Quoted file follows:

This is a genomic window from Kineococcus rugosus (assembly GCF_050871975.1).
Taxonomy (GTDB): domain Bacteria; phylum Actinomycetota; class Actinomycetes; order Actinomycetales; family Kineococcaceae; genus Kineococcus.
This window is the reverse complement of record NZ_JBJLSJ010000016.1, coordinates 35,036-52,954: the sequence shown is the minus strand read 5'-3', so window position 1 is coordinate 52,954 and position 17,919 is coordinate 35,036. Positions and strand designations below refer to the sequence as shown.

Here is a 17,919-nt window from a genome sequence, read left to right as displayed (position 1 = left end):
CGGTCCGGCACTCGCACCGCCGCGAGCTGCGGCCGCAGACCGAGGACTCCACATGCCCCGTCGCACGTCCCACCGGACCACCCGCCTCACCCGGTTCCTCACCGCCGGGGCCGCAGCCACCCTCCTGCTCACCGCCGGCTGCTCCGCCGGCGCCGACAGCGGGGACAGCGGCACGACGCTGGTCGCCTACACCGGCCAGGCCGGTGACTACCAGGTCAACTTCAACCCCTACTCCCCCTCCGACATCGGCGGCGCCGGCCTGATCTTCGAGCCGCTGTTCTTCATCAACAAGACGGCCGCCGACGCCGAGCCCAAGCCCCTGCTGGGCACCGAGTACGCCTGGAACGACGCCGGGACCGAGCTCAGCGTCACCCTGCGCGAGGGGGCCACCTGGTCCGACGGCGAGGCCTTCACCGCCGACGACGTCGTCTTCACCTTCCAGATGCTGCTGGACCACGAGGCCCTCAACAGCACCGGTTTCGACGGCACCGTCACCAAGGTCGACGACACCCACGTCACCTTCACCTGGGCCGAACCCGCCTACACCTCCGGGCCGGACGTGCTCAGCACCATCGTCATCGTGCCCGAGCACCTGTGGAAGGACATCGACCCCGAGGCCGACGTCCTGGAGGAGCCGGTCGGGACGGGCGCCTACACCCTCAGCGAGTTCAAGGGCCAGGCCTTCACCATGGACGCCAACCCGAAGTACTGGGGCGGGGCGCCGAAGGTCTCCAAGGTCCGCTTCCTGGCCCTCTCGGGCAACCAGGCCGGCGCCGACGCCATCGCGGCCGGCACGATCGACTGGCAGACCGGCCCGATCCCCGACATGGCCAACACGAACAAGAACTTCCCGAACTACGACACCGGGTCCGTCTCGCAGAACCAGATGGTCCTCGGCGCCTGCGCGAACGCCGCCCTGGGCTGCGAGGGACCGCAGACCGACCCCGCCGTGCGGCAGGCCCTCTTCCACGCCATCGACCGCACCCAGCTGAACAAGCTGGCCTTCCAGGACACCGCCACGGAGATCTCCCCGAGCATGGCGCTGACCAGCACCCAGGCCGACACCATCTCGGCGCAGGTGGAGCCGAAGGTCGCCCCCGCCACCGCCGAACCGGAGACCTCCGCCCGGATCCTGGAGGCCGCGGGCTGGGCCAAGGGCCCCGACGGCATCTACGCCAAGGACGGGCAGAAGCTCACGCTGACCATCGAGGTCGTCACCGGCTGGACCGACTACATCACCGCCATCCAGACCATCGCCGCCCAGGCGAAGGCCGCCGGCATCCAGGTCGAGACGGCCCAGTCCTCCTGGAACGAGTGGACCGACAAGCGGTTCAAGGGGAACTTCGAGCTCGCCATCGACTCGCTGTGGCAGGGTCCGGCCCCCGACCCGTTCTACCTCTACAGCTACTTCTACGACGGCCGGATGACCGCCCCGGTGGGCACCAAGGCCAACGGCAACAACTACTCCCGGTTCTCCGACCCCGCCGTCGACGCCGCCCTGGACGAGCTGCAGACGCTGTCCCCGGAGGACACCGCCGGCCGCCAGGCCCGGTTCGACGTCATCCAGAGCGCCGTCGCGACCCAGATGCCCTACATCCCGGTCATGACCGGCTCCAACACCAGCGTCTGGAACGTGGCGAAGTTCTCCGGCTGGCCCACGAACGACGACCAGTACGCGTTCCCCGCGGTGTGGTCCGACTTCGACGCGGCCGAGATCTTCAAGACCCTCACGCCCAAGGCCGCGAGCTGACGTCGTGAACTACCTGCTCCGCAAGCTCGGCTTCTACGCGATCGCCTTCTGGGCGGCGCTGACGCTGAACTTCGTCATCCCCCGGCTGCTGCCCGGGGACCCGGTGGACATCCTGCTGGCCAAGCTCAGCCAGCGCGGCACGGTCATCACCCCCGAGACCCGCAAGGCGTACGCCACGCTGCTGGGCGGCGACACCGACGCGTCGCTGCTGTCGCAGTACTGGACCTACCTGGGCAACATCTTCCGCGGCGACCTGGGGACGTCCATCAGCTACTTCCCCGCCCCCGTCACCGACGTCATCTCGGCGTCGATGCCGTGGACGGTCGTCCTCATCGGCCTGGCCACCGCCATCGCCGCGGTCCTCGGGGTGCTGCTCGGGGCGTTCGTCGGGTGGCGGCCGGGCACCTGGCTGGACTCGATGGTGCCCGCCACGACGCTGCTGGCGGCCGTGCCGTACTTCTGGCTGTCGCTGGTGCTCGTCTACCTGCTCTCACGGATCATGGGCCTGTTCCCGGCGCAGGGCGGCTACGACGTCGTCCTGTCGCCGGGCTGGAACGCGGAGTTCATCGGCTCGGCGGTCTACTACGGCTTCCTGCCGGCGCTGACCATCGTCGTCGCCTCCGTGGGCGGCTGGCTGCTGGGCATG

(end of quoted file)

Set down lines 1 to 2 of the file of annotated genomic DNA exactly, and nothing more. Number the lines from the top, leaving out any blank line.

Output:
This is a genomic window from Kineococcus rugosus (assembly GCF_050871975.1).
Taxonomy (GTDB): domain Bacteria; phylum Actinomycetota; class Actinomycetes; order Actinomycetales; family Kineococcaceae; genus Kineococcus.